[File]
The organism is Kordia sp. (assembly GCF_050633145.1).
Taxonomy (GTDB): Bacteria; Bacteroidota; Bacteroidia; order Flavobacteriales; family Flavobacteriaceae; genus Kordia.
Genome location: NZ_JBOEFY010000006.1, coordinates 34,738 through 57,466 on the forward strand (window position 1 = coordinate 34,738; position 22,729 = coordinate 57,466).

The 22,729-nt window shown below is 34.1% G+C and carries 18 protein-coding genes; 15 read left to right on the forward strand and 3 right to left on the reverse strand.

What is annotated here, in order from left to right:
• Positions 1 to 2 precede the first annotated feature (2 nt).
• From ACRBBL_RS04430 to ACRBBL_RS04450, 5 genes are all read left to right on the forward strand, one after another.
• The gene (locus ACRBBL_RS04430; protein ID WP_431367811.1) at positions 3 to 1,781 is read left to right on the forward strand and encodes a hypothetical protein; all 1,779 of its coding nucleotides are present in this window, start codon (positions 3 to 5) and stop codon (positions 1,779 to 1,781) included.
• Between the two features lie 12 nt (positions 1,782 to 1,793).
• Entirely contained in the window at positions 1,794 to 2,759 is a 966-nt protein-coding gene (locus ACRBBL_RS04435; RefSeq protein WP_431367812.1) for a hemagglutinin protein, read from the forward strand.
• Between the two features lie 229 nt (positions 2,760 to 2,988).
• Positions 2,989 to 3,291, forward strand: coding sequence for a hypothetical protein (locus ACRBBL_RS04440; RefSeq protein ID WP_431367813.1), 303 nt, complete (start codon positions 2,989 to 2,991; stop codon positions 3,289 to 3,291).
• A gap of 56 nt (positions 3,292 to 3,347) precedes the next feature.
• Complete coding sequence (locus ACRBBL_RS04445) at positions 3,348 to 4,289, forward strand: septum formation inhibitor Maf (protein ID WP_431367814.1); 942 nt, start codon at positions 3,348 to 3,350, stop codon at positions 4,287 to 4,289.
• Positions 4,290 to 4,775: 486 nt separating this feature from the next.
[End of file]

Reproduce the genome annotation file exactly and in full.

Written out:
The organism is Kordia sp. (assembly GCF_050633145.1).
Taxonomy (GTDB): Bacteria; Bacteroidota; Bacteroidia; order Flavobacteriales; family Flavobacteriaceae; genus Kordia.
Genome location: NZ_JBOEFY010000006.1, coordinates 34,738 through 57,466 on the forward strand (window position 1 = coordinate 34,738; position 22,729 = coordinate 57,466).

The 22,729-nt window shown below is 34.1% G+C and carries 18 protein-coding genes; 15 read left to right on the forward strand and 3 right to left on the reverse strand.

What is annotated here, in order from left to right:
• Positions 1 to 2 precede the first annotated feature (2 nt).
• From ACRBBL_RS04430 to ACRBBL_RS04450, 5 genes are all read left to right on the forward strand, one after another.
• The gene (locus ACRBBL_RS04430; protein ID WP_431367811.1) at positions 3 to 1,781 is read left to right on the forward strand and encodes a hypothetical protein; all 1,779 of its coding nucleotides are present in this window, start codon (positions 3 to 5) and stop codon (positions 1,779 to 1,781) included.
• Between the two features lie 12 nt (positions 1,782 to 1,793).
• Entirely contained in the window at positions 1,794 to 2,759 is a 966-nt protein-coding gene (locus ACRBBL_RS04435; RefSeq protein WP_431367812.1) for a hemagglutinin protein, read from the forward strand.
• Between the two features lie 229 nt (positions 2,760 to 2,988).
• Positions 2,989 to 3,291, forward strand: coding sequence for a hypothetical protein (locus ACRBBL_RS04440; RefSeq protein ID WP_431367813.1), 303 nt, complete (start codon positions 2,989 to 2,991; stop codon positions 3,289 to 3,291).
• A gap of 56 nt (positions 3,292 to 3,347) precedes the next feature.
• Complete coding sequence (locus ACRBBL_RS04445) at positions 3,348 to 4,289, forward strand: septum formation inhibitor Maf (protein ID WP_431367814.1); 942 nt, start codon at positions 3,348 to 3,350, stop codon at positions 4,287 to 4,289.
• Positions 4,290 to 4,775: 486 nt separating this feature from the next.